What’s great is all the other Marvel movies have been leading to this. If you’ve been watching along with Iron Man, The Incredible Hulk, Thor and Captain America, then this movie is all pay off from everything you’ve seen before. Yet it simultaneously works as a stand alone film that any viewer can watch and enjoy because of how well Whedon balances each character's introductions and screen time. It’s similar to watching any ensemble flick and wondering where all these characters came from before the movie. In this case, those movies exist and you can go back to them! But alas, let’s focus on the one at hand.Continue Reading
One of the most magical theatrical experiences I ever had was catching a super advance screening of Bubba Ho-Tep at an event that star Bruce Campbell had attended to intro his most famous feature film, The Evil Dead. Bruce brought it along as the surprise first half of a double bill and, for the unsuspecting audience, we had no idea of the absurd, scary and hilarious ride that we were in for. I often wondered if this experience skewed my love of the film more toward the favorable because of the whole night surrounding it, but I have since revisited the movie numerous times and I still love it just as much as the first time I’d seen it, if not even more!
It opens with a title crawl that gives us the following definitions:Continue Reading
Halloween 4: The Return Of Michael Myers
After both the box office failure and predominantly negative (and unfair) critical reviews of Halloween III: Season Of The Witch, the future for the Halloween franchise seemed unsure. Original creators John Carpenter and Debra Hill never intended or wanted to do Halloween II. They would have preferred their Michael Myers story be a single film and instead they wanted to continue the franchise as a series of stand alone horror tales that all took place on Halloween. But when Halloween III failed to launch this version of the franchise, producer (and Godfather) of the Halloween franchise Moustapha Akkad decided it was time to go back to the basics and bring back Michael Myers.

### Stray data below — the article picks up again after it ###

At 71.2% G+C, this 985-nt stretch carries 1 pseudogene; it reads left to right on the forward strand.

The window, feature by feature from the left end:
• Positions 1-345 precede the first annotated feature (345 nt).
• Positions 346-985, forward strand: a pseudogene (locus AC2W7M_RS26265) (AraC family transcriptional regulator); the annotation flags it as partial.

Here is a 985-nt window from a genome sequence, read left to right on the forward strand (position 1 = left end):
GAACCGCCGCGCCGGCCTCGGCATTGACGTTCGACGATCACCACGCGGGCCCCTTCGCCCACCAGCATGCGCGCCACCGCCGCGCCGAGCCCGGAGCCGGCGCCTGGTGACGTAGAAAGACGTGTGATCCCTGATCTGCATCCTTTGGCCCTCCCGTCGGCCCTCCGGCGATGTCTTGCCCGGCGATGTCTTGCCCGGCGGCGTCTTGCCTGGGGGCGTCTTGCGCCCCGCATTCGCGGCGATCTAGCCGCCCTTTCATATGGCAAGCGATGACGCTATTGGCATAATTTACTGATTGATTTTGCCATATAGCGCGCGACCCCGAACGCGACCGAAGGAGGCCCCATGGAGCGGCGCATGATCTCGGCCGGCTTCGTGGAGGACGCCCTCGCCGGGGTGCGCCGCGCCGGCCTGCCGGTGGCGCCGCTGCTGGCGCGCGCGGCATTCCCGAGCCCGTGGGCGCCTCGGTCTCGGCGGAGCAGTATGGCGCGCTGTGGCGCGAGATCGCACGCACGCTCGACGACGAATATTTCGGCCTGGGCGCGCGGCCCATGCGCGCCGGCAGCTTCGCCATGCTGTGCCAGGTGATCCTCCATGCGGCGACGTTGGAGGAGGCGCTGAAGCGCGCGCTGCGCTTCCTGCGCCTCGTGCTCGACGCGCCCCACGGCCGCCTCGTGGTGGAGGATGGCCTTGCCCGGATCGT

The opening of Halloween 4: The Return of Michael Myers is not only one of the most beautiful introductions of the entire series, but it perfectly captures the odd underlining uneasy feeling of the fall season. It’s a series of primarily landscape shots setting up Halloween, the holiday. Decorated pumpkins are set up at stoops, a gust of wind blows through the fields and the overall sense of dread that comes with the Halloween is palpable.Continue Reading
It’s pretty interesting to look back now in retrospect at Halloween II knowing what we do about other successful horror franchises and realizing that at the time of its release there had never really been any previous attempt in horror history to continue a story involving a modern day bogeyman. Back when John Carpenter unleashed the original Halloween into theaters in 1978 to an unsuspecting audience, it became not only the most successful independent feature of all time (and held that record up until The Blair Witch Project came out in 1999), but also became easily the single most influential film of the entire '80s “slasher” craze that would follow. (Even if Carpenter did lift quite a few bits from Bob Clark’s Black Christmas, the predecessor to Halloween). No one, including the filmmakers, the producers or investors could’ve ever predicted just how vast the success of Halloween would be, and so, they never, ever intended on doing a sequel.
But just as the '80s came, suddenly sequels didn’t seem like such a bad idea. Hell, Jaws had a sequel just a few years shy of the start of '80s and that did really well, so with the new crop of baddies showing up in such films as Friday The 13th, The Burning and My Bloody Valentine, why wouldn’t the studio want to bring back Michael Myers? And so, much to the reluctance of John Carpenter and Debra Hill who instead wanted to turn the Halloween franchise into a series of unrelated horror stories that took place around the famed holiday (and which they would attempt to do with Halloween III: Season Of The Witch), instead Halloween II became a direct sequel to their original, picking ...